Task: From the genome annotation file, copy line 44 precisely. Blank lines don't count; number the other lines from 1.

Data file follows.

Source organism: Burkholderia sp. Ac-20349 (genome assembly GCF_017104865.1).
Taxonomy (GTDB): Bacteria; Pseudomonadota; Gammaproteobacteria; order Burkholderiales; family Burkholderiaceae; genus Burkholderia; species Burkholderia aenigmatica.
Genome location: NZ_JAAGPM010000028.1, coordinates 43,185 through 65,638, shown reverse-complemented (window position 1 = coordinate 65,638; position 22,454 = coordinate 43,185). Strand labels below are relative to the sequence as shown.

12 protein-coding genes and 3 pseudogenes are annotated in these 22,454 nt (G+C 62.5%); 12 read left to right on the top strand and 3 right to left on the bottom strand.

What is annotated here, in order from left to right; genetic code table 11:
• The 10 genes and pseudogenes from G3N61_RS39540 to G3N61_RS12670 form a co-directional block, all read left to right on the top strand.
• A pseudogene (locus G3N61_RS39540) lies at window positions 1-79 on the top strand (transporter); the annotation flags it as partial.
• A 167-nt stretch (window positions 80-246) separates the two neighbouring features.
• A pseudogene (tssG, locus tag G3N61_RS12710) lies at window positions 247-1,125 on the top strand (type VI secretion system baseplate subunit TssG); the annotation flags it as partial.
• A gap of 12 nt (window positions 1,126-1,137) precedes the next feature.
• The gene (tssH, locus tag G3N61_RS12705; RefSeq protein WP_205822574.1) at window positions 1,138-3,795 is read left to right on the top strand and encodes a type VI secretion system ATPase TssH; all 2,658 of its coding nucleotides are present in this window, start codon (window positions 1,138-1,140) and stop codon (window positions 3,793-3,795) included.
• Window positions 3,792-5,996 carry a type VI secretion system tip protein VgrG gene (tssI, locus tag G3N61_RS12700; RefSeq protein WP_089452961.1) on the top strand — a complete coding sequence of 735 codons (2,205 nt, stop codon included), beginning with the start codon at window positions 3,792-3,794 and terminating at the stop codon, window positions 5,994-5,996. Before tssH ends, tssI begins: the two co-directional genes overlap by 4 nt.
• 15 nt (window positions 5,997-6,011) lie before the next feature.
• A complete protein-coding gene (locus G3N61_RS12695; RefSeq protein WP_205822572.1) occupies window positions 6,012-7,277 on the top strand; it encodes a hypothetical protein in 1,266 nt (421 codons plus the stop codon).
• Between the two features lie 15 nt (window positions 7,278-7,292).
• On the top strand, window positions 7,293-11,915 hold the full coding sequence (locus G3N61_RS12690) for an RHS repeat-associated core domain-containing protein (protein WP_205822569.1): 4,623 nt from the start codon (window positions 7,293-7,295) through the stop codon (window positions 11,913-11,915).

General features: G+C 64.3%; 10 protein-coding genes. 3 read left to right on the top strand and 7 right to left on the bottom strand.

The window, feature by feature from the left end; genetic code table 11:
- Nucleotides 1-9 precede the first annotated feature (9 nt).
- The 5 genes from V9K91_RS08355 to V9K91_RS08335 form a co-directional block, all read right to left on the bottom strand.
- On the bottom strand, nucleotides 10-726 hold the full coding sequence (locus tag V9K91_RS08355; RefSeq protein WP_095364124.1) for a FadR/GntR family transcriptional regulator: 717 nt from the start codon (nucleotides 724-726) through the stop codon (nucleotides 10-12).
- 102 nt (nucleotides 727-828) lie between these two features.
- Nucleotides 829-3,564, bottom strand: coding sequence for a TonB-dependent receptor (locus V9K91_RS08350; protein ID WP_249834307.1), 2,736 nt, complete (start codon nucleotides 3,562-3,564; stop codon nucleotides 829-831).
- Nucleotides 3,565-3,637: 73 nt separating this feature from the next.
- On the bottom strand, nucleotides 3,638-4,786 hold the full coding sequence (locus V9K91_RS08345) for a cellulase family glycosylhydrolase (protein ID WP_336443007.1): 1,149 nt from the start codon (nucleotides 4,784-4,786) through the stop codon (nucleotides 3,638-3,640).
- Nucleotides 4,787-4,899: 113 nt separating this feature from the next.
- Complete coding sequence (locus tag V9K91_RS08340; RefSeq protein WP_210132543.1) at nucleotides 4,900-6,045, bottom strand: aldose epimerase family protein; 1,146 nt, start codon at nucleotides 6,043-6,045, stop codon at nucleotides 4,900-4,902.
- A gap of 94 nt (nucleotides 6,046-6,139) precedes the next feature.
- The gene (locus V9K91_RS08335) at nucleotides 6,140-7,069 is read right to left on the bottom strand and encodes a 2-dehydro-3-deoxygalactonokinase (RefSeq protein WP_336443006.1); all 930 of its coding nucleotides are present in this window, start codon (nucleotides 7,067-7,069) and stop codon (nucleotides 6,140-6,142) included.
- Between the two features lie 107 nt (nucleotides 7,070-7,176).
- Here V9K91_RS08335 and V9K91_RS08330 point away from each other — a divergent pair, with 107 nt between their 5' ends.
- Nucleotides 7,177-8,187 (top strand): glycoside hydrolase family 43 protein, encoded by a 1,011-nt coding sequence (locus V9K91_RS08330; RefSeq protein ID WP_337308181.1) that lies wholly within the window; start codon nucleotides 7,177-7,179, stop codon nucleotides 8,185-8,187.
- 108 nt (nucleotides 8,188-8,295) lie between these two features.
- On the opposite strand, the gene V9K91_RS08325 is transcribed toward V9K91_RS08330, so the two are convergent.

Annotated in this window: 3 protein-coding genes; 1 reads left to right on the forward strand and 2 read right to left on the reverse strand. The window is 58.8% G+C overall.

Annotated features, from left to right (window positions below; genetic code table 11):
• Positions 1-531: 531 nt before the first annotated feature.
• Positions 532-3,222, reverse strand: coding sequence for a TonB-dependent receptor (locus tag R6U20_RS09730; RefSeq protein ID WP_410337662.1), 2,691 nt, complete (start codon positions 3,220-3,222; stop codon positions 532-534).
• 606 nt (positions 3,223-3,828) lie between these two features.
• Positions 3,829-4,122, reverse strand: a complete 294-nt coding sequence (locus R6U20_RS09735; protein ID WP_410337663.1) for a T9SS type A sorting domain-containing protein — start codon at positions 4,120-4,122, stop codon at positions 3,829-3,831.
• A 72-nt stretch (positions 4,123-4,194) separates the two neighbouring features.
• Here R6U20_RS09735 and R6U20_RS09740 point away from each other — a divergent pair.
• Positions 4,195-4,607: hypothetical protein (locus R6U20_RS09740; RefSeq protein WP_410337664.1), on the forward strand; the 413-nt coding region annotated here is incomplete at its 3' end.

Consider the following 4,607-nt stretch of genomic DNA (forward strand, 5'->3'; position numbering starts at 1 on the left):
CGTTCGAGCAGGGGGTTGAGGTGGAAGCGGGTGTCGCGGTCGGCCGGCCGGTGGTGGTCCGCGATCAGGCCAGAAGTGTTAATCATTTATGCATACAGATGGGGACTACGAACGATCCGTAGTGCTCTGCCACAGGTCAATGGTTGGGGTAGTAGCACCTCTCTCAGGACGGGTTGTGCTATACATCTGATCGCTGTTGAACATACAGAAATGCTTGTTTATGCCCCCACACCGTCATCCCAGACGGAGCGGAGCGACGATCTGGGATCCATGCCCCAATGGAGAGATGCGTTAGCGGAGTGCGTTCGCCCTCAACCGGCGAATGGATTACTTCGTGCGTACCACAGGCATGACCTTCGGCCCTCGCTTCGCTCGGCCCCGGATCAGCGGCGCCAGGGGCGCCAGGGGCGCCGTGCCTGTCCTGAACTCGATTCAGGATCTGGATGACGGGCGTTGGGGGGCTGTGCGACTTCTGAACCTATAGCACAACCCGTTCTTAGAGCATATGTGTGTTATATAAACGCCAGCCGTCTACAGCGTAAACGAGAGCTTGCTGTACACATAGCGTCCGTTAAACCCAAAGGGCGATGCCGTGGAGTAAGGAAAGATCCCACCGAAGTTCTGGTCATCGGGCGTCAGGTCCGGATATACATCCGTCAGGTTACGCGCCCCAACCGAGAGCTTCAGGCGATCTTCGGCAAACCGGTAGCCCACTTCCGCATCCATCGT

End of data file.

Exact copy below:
Consider the following 4,607-nt stretch of genomic DNA (forward strand, 5'->3'; position numbering starts at 1 on the left):